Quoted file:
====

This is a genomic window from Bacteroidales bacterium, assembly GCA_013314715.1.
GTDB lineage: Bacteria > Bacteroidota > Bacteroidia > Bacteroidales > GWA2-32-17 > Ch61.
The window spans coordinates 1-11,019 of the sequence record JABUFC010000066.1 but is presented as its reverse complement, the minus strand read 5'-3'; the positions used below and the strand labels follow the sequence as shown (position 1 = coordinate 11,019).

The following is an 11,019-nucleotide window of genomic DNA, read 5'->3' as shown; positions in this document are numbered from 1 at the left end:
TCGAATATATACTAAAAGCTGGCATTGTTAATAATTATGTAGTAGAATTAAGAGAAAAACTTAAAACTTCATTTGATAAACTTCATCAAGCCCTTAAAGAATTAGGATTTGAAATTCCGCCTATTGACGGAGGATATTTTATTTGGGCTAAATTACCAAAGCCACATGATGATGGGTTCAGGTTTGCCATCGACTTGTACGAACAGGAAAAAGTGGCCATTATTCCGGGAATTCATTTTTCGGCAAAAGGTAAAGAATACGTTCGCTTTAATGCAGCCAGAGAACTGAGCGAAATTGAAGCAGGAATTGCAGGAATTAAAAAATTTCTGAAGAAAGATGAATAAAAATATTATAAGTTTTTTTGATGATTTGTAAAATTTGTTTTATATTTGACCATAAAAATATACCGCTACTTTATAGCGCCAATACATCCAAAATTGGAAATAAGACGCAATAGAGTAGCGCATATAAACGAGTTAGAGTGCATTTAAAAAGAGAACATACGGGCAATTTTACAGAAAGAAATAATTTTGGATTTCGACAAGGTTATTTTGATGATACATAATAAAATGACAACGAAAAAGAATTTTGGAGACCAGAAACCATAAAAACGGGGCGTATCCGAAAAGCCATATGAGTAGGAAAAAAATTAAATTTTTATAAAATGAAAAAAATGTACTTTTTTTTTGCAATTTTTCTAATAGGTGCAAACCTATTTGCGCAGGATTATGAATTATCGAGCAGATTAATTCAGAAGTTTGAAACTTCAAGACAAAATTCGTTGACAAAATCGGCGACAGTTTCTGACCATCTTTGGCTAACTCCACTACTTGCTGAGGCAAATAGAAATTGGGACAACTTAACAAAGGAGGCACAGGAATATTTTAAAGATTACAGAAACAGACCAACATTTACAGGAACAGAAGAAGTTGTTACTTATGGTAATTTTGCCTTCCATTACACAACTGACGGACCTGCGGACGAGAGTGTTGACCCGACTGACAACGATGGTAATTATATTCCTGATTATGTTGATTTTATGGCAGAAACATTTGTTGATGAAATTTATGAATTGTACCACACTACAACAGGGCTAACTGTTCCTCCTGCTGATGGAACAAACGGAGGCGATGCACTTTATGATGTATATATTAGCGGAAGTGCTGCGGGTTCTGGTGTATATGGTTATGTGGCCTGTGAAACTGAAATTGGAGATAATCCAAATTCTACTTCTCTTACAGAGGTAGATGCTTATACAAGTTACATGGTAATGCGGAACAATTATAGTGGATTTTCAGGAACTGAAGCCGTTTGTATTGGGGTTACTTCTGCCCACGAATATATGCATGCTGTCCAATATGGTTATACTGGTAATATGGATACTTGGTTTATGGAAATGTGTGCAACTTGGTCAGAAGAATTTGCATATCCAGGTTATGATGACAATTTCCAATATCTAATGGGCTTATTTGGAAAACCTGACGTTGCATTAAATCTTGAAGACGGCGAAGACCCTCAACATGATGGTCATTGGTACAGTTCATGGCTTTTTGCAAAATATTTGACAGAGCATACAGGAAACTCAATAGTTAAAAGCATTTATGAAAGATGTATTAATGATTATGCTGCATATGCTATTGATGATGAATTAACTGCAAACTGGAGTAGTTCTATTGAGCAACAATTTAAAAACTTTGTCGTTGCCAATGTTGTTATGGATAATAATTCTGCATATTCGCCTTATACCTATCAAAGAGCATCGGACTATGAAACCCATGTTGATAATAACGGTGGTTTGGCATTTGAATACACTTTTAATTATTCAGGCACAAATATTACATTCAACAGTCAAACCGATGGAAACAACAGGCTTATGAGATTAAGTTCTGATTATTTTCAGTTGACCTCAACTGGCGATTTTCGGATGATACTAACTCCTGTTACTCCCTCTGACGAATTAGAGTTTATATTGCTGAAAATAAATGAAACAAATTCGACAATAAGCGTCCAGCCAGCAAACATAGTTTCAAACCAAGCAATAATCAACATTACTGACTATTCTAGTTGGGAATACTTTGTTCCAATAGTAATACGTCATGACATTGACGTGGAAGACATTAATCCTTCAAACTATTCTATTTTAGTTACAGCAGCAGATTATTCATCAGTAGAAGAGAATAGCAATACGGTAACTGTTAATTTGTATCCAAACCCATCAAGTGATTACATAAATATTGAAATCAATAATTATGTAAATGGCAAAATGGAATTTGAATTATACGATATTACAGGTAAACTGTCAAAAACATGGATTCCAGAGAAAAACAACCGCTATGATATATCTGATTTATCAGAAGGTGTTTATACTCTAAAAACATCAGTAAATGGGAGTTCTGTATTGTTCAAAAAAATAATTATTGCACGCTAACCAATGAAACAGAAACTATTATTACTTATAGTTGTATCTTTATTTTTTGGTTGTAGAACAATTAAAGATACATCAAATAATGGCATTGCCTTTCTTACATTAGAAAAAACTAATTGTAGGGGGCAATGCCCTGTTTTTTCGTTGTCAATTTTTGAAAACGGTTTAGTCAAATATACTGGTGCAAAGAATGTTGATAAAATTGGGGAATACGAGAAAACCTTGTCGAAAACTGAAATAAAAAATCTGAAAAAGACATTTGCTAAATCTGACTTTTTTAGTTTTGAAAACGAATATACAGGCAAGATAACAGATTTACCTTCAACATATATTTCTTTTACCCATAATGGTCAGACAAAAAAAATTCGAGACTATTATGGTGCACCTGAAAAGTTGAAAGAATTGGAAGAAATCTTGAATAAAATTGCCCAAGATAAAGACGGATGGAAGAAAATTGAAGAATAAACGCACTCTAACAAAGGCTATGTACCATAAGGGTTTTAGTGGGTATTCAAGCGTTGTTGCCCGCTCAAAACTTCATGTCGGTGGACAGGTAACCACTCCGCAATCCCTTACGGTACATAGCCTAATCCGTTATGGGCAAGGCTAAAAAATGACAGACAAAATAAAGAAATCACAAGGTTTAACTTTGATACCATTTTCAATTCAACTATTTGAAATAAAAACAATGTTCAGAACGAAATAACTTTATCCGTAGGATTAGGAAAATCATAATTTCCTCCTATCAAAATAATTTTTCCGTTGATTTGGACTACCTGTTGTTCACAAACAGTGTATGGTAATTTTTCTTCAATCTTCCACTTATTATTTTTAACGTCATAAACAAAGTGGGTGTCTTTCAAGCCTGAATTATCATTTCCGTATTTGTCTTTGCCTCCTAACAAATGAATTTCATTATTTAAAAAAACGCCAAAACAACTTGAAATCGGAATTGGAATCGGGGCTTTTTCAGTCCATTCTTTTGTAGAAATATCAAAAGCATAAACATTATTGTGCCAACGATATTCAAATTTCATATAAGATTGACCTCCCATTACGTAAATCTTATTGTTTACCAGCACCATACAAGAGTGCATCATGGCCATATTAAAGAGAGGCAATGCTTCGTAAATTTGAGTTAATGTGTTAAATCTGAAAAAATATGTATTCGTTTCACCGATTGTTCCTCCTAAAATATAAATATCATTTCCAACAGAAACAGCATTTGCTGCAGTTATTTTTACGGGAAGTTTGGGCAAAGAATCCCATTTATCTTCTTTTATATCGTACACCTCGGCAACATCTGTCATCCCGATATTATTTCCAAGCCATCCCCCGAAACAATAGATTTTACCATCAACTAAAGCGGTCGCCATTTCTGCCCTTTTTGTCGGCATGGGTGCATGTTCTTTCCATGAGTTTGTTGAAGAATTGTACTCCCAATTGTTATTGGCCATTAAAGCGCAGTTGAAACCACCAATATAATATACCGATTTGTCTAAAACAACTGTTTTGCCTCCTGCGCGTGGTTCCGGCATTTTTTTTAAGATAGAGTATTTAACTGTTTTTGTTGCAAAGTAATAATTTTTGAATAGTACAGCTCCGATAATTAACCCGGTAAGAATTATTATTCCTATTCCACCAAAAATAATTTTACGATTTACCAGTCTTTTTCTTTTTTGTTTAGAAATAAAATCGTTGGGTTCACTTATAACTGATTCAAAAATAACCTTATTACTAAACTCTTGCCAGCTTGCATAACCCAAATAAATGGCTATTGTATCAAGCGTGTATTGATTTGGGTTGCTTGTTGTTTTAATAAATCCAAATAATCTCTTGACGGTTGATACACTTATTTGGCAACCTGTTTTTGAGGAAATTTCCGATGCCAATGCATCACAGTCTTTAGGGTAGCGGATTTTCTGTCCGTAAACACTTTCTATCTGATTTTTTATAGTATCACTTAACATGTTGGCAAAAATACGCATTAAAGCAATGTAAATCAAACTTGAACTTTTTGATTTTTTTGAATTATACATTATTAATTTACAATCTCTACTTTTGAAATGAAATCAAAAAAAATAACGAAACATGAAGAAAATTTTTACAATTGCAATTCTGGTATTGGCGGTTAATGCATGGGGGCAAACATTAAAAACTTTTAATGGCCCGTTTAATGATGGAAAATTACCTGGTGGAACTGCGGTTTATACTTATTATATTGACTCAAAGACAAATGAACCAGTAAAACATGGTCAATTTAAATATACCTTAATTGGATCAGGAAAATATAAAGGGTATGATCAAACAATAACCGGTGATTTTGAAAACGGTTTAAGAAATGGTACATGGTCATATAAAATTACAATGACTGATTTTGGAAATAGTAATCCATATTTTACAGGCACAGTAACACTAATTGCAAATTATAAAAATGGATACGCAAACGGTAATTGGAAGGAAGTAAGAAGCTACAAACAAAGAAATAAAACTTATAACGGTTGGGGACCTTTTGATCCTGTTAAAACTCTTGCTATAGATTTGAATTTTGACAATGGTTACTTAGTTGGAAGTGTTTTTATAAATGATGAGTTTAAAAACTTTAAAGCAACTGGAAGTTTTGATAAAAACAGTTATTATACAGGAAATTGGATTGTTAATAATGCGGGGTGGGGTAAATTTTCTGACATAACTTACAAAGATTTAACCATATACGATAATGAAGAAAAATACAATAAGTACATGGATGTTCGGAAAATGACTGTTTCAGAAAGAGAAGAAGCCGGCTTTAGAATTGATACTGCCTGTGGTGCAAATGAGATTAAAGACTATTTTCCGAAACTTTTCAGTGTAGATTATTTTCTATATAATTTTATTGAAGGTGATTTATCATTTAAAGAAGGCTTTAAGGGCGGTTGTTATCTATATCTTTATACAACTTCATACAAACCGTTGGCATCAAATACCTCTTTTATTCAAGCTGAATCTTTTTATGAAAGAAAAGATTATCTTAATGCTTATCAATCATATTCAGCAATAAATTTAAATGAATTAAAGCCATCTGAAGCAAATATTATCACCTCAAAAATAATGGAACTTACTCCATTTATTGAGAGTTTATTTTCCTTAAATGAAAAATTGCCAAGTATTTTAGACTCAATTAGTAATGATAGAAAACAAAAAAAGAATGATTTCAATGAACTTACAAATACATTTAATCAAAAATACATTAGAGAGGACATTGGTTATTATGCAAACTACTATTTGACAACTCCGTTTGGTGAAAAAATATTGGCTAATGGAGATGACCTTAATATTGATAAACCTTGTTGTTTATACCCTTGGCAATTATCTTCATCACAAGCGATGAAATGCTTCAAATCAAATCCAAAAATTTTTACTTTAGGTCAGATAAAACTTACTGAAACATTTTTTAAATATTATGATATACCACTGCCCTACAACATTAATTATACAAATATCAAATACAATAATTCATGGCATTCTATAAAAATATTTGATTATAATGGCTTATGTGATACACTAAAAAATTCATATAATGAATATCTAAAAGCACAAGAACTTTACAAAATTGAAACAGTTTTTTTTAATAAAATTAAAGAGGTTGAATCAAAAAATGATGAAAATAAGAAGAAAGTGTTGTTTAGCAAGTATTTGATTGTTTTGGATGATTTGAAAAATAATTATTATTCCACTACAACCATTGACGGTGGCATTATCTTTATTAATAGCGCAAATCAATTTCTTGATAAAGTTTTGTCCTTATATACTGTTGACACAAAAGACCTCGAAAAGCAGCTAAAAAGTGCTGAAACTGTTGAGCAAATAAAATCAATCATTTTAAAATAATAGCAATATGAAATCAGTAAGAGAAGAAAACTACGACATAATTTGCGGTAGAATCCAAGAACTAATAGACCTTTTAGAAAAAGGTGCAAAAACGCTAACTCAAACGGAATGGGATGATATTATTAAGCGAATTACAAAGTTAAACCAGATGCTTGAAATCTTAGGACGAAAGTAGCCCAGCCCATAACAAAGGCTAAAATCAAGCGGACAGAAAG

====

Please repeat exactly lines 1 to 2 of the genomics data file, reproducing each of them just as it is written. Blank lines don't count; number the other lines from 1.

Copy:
This is a genomic window from Bacteroidales bacterium, assembly GCA_013314715.1.
GTDB lineage: Bacteria > Bacteroidota > Bacteroidia > Bacteroidales > GWA2-32-17 > Ch61.